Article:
Council unveils plan for proposed link road

On 25th May 2007, the Council officially unveiled the plans for the proposed link road, and the official 6-week objection started.

Read the Council’s official announcement here.

Read our latest press releases below to see why we think this road would be a disaster for the area.

Hastings Alliance – Press Release

The Hastings Alliance strongly opposes the Bexhill to Hastings Link Road (BHLR)
scheme for several reasons:

  • By introducing 30,000 vehicles a day where there is currently no traffic
    at all, it will needlessly sacrifice Combe Haven valley, a tranquil and
    beautiful asset on the edge of Hastings and Bexhill valued for its landscape
    and wildlife
  • The road will relieve congestion on Bexhill Road but only by simply
    shifting traffic to other areas of Hastings. It fails completely to address
    problems of rising traffic levels. Worse than this, it will lead to more
    traffic in the two towns than if it were not built at all. A massive 30,000
    vehicles a day accessing and leaving the A259 by London Road, Bexhill will
    hardly pass unnoticed by residents over a wide area.
  • The BHLR would not make Hastings or Bexhill any more accessible to the
    wider region, so would be unlikely to attract investment from elsewhere. It
    might attract local firms to relocate from town centres, meaning that their
    employees would have further to go to get to work, probably by car.
  • Government guidance on examination of alternative non-road strategies has
    been ignored by the County Council and its supporters. No proper study has
    ever been carried out to assess what these strategies could achieve. One
    study did conclude that the greater part of the housing development could be
    delivered without the BHLR. If built, the road would be a millstone round
    the neck of alternatives to the car for decades to come. It already
    threatens to undermine the case for new station at Glyne Gap and West
    Marina, and extra services recommended by government studies between Bexhill
    and Ore as well as the existing market.
  • BHLR will result in increases in CO2 (climate change gases) greater than
    originally estimated.
  • Between December 2004 and December 2007, the cost has almost doubled from
    £47 million to £89 million. It is very likely that by now the cost has
    exceeded £100 million. This represents a huge investment in unsustainable
    methods of travel at huge environmental cost, and sets the stage for
    continued land hungry car and road based planning practices.

Derrick Coffee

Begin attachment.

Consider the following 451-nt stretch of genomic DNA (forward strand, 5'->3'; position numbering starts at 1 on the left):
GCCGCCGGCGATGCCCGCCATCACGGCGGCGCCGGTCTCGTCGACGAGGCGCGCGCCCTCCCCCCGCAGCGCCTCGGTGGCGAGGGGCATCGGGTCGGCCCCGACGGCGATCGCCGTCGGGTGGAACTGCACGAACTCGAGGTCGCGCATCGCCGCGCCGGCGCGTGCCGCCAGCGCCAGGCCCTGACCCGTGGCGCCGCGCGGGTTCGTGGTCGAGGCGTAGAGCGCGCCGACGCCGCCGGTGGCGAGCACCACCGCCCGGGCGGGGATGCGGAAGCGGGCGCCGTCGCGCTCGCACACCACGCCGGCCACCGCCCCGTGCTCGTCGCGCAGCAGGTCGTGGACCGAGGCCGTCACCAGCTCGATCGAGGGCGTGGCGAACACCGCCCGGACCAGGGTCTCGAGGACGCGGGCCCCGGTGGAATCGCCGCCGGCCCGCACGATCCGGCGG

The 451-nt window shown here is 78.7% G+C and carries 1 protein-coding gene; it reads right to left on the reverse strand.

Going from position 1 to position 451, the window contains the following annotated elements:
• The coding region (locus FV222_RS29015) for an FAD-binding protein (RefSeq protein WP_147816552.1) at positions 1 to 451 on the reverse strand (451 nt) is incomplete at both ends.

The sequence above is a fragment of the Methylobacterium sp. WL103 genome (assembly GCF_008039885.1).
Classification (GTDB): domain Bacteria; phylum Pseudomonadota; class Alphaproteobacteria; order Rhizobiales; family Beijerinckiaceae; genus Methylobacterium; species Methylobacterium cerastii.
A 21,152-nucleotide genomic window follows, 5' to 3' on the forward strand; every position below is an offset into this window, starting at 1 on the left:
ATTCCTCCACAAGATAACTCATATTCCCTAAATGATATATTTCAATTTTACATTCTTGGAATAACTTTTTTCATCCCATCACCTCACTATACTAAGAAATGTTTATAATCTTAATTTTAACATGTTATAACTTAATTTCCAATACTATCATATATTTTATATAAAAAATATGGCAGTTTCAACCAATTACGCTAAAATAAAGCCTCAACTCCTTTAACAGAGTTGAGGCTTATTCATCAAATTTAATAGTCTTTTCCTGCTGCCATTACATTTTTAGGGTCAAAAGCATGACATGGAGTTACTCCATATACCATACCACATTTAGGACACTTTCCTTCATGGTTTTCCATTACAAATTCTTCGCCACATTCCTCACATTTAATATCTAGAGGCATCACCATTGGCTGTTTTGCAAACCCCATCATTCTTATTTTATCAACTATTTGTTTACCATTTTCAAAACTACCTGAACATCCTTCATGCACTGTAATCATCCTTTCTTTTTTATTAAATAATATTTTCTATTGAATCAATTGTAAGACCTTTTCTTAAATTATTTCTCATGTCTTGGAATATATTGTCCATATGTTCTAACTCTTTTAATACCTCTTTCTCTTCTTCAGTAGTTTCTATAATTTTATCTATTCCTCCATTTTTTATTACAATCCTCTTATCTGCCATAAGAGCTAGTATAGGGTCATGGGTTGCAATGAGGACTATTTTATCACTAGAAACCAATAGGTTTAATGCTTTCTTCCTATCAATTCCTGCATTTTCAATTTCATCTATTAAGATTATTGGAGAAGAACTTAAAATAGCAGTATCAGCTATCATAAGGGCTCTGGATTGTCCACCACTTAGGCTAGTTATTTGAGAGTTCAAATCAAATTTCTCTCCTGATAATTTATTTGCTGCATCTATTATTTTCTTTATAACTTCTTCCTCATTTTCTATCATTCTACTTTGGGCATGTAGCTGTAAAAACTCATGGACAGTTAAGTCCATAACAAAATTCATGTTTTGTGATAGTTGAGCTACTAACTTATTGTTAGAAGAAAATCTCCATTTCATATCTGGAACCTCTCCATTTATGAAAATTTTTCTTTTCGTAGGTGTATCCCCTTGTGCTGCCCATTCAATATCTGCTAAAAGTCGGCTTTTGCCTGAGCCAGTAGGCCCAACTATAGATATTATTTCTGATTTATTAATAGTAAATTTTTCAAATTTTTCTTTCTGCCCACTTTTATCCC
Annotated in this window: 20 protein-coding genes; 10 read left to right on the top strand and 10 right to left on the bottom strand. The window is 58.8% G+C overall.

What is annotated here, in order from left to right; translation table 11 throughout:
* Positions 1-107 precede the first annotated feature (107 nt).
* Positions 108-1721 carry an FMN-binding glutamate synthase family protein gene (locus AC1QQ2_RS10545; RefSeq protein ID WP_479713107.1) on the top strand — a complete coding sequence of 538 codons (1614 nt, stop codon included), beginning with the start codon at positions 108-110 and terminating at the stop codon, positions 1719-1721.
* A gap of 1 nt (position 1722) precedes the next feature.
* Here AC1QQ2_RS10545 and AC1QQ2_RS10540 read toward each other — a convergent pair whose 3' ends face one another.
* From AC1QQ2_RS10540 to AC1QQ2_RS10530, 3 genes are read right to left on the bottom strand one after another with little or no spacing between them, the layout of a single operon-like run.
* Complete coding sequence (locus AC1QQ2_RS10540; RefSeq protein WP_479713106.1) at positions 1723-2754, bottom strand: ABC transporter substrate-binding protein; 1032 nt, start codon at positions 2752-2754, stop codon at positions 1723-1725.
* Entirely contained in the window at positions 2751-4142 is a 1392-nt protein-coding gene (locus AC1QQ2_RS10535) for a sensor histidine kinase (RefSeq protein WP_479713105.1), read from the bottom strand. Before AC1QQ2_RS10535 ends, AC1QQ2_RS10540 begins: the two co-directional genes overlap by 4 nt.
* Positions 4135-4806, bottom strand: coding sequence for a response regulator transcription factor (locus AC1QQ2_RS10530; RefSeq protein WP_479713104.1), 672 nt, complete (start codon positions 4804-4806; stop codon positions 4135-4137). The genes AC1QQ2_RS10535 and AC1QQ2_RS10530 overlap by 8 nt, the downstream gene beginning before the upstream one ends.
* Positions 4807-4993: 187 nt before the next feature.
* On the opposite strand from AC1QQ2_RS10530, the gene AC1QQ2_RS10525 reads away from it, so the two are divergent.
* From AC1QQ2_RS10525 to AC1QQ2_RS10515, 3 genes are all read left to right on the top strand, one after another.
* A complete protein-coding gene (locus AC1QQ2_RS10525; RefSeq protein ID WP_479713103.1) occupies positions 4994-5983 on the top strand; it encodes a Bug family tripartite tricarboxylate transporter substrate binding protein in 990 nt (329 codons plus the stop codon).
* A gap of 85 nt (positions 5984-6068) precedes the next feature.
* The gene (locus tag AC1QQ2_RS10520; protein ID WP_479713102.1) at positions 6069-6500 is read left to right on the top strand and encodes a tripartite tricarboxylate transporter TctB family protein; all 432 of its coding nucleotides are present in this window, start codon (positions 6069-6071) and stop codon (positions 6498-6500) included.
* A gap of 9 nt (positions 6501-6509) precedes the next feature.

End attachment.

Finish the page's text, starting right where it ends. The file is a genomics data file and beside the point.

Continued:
(Hastings Alliance for Nick Bingham, Chairman)

Hastings Alliance  Press Release – immediate

Link Road: County Council’s climate change policies left in tatters
with promise of massive increase in car trips and CO2 emissions.

The Planning Application for the Bexhill to Hastings Link Road (BHLR)
contains figures that show the CO2 climate change gas emissions anticipated
following construction of the BHLR to be far worse than those in the original
plans sent to government for funding. These emissions will more than wipe out
the CO2 saved by the council elsewhere in the whole county (1)

It is now estimated that close to 6,000 tonnes more CO2 will be produced
every year as a result of the extra 7,300 (mainly) car trips generated by the
Link Road – and that’s a conservative estimate: most new road schemes
generate far more traffic than claimed by their promoters before construction.
(2)

Speaking for the Hastings Alliance, Derrick Coffee said: “East Sussex
County Council in their 2006 ‘Carbon Management Action Plan’ aim to save
5788 tonnes of CO2 every year from their own activities, however the Link Road
would generate 5972 tonnes every year. Unsurprisingly, in terms of CO2
emissions, this makes it the second most damaging scheme out of 59 promoted by
local authorities in the entire UK. (3)

This increased total calls into question the consistency of East Sussex
County Council’s policies to reduce carbon emissions. While the Council could
be applauded for adopting a CO2 reduction target in respect of its schools,
libraries, business travel, etc, it is worse than futile for it to promote a
road scheme that more than cancels out CO2 savings from these areas.

He continued: “We are a coastal county at risk from rising sea levels, and
in any case should be playing our part in reducing emissions of climate change
gases. The memories of Lewes’ floods in 2000 have been rekindled by news of this
week’s floods in the north of England. Investment in land hungry and polluting
car based development has to be halted. The Hastings Alliance urges the public
to press their MPs to lobby new Secretary of State for Communities and Lo cal
Government Hazel Blears, MP, to secure a public inquiry so that the flawed
process and its unacceptable road proposal can be re-examined alongside the kind
of low carbon transport strategy that is essential for the well-being of
future generations.”

ENDS

Notes for Editors:

1. ESCC Carbon Action Management Plan, 2006 2. Beyond Transport
Infrastructure, CPRE/Countryside Agency, 2006 3. Writt en Parliamentary answer
from Gillian Merron, MP, 17th May, 2007

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